Psychodynamic Group Psychotherapy
One of the most powerful and effective forms of psychotherapy for many people with personality disorders is Psychodynamic Group Psychotherapy.
Types of Groups
Today, there are many short term types of group therapy that serve useful functions. For example, there are support groups for those who have been through similar losses or traumatic experiences. Short term groups have a specific number of sessions for people to go through and then come to an end. New clients then begin a new cycle of the same type of group. These groups are lead by a mental health psychotherapist.
Psycho Educational Groups:
There are also short term groups for those who are learning about a disorder. These might be called psycho educational groups, are lead by a professional mental health professional and there is shared information about a diagnostic area. Examples of these are groups for Bulimia and Anorexia Nervosa, Bipolar Disorder and other diagnostic areas. Through group therapy one gains reassurance that they are not alone because others have been through similar types of problems. There is also the warmth and reassurance that comes from the other members.
Self Help Groups:
Then, there are peer lead self help groups. A classic example of this type of group is Alcoholics Anonymous. They are lead by peers who have been through the same problem and are now considered able to mentor people who are at the beginning stages of an illness, in this case, alcoholism.
Psychodynamic Group Therapy:
A psychodynamic group is a long term group made up of people with similar types of diagnoses, such as depression, dependent personality disorder, general anxiety disorder and etc. The group is lead by one or even two mental health professionals. The purpose for joining this type of group is to learn how to cope with relationships while learning about all the dysfunctional ways in which one has functioned until the present time. The purpose of learning about one's own dysfunctional patterns is to become self aware and begin behaving in ways that are healthier and satisfying so that the person can enjoy greater success in the world.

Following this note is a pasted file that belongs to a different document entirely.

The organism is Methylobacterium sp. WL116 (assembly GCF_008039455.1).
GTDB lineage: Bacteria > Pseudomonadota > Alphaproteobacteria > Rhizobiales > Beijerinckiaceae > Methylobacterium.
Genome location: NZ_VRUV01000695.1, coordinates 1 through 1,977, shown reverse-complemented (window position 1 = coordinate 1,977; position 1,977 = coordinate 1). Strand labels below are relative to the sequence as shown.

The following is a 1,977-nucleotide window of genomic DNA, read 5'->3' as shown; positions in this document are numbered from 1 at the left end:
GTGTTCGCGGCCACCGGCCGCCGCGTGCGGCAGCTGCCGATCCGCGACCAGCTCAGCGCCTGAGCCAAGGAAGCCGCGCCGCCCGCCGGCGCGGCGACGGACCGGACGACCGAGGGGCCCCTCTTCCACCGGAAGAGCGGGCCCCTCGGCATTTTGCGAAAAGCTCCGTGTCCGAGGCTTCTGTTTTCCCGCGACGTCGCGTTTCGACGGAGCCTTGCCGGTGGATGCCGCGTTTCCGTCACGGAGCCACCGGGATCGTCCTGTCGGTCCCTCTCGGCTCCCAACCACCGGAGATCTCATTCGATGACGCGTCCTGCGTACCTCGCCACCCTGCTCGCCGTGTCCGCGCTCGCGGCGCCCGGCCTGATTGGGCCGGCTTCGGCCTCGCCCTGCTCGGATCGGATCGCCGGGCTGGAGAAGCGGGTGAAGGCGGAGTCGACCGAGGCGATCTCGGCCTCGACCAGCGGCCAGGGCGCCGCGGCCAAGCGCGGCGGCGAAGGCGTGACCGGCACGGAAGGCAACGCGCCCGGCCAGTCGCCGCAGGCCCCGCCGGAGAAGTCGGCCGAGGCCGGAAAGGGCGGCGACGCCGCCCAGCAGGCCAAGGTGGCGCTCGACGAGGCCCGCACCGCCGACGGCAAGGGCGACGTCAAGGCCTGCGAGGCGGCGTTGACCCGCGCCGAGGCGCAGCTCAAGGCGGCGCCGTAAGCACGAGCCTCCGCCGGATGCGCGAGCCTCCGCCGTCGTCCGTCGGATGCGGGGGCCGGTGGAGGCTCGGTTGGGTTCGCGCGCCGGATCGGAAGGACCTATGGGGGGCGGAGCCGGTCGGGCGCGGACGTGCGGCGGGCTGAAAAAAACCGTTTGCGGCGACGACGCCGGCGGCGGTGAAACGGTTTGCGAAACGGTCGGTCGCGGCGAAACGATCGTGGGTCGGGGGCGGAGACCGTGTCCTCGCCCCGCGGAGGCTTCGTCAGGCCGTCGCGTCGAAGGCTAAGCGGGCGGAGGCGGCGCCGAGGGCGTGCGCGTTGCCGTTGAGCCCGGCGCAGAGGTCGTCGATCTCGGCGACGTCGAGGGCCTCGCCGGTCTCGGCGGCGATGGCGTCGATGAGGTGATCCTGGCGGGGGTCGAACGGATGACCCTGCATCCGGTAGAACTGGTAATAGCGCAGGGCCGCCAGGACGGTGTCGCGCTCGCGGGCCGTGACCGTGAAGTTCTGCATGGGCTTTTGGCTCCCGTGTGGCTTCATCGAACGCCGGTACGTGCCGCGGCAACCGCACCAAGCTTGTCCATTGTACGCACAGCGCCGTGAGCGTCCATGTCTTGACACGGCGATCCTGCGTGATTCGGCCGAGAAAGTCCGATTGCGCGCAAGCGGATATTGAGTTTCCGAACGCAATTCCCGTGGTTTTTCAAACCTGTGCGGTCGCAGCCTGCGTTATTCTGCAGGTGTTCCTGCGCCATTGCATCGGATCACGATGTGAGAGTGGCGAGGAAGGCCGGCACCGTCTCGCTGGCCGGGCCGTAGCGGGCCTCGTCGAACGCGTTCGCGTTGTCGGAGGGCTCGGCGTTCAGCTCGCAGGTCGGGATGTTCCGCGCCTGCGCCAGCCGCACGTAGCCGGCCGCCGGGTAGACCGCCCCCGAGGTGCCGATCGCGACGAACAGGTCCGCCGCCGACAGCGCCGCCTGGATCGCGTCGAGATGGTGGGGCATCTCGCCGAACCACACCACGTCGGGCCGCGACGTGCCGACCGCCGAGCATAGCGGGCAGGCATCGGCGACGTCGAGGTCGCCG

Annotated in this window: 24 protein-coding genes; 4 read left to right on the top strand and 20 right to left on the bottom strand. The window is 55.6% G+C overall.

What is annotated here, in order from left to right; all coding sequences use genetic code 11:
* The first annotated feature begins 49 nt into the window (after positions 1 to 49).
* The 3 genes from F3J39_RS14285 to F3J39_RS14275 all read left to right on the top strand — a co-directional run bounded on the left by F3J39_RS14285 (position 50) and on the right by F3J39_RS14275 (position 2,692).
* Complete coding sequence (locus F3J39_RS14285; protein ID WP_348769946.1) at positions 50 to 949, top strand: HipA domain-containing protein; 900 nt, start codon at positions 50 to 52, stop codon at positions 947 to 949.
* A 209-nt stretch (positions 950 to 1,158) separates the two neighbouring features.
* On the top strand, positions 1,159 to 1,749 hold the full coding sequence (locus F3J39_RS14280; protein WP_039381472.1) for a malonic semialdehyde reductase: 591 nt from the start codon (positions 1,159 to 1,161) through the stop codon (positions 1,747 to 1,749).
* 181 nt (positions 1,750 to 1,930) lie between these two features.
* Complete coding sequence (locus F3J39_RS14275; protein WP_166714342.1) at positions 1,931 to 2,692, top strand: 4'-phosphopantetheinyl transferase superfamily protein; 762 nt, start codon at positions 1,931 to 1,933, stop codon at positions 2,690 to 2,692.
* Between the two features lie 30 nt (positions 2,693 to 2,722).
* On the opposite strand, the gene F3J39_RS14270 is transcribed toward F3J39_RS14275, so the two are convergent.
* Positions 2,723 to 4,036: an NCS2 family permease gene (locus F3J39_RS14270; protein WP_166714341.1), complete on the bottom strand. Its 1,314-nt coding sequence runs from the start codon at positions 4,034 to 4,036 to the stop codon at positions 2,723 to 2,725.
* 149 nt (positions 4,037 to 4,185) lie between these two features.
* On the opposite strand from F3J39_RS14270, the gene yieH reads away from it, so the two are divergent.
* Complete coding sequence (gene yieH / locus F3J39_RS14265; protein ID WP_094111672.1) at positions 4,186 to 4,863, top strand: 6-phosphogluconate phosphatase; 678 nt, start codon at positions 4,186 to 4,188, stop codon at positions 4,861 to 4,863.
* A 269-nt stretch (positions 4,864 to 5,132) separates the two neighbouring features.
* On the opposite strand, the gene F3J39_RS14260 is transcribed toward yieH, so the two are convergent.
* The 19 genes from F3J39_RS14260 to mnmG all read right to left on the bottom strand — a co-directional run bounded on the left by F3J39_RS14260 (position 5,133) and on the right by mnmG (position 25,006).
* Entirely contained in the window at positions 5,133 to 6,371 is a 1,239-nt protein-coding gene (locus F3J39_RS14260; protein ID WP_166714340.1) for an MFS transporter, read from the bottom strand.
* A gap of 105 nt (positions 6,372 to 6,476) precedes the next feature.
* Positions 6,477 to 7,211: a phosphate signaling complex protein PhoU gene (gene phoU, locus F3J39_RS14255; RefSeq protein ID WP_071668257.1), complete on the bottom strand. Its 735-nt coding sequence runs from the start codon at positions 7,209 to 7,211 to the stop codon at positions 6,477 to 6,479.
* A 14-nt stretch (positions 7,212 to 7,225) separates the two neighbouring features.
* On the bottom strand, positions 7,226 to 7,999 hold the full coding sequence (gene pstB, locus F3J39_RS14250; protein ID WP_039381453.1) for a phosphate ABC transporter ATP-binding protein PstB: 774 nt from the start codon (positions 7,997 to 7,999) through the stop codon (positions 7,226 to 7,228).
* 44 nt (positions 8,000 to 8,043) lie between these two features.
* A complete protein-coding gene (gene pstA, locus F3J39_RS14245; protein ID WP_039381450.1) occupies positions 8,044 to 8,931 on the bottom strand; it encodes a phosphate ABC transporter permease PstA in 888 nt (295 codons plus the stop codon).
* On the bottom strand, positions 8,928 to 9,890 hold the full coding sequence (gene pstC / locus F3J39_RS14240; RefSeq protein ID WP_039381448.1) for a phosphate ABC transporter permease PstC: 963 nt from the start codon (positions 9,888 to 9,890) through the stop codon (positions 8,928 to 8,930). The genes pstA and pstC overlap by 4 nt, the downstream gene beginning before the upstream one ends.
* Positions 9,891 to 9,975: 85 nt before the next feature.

The premise this is based on is that we repeat or reenact, in the outside world, all the unhealthy patterns of behavior we learned in the group of origin: our family.
This type of group is usually made up of no more than eight to ten people with seven being the most ideal. People in the group learn how they behave in the outside world because they repeat their dysfunctional patterns in the group. In a way, the group is a microcosm of the world and an experimental family in which members take on their old and unhealthy roles until they are shed and they adopt new patterns of behavior in which they enjoy greater acceptance and warmth in the group.
The group leader is the therapist who sheds light on what is happening to the group or to an individual member. Emotions can become very heated in the group with hostilities rising high from time to time. This is when the leader intervenes to clarify and defuse so that members take a way from the meeting a greater understanding of how they are functioning and why it is or is not very helpful.
However, it is important to point out that the leader of the group is not the only therapist present. Each group member can and does take on the role of mental health healer. In other words, rather than a client having only the therapist to react to, in the group, there are the other members as well. This gives the client a wider range of people pointing out there areas of dysfunction.
The great psychiatrist, Irvin Yalom wrote the classic textbook on this type of group therapy titled, "The Theory and Practice of Group Psychotherapy." He is a masterful psychodynamic group psychotherapist and his book, which has been updated, is as fresh and relevant today as it was when it was first published many years ago.
This type of group therapy has no end point. Rather, the group continues to live and evolve as people graduate and move on in their lives and are replaced by a new member. This gives members the chance to both celebrate and mourn the loss of one of the members, as well as something to aspire to: graduation.
People within a group such as this are not allowed to date or have sexual relations and are subject to censure from other members and or the leader if this happens. The reason is to focus on putting feelings into words rather than acting out. The main principle is that there are plenty of people to date in the outside world. This allows the group to function as a family with rules against "incest," and this often brings up important feelings that are discussed.
If you have comments, questions and concerns about this type of psychotherapy, please post them on the site and you will be responded to.
Allan N. Schwartz, PhD.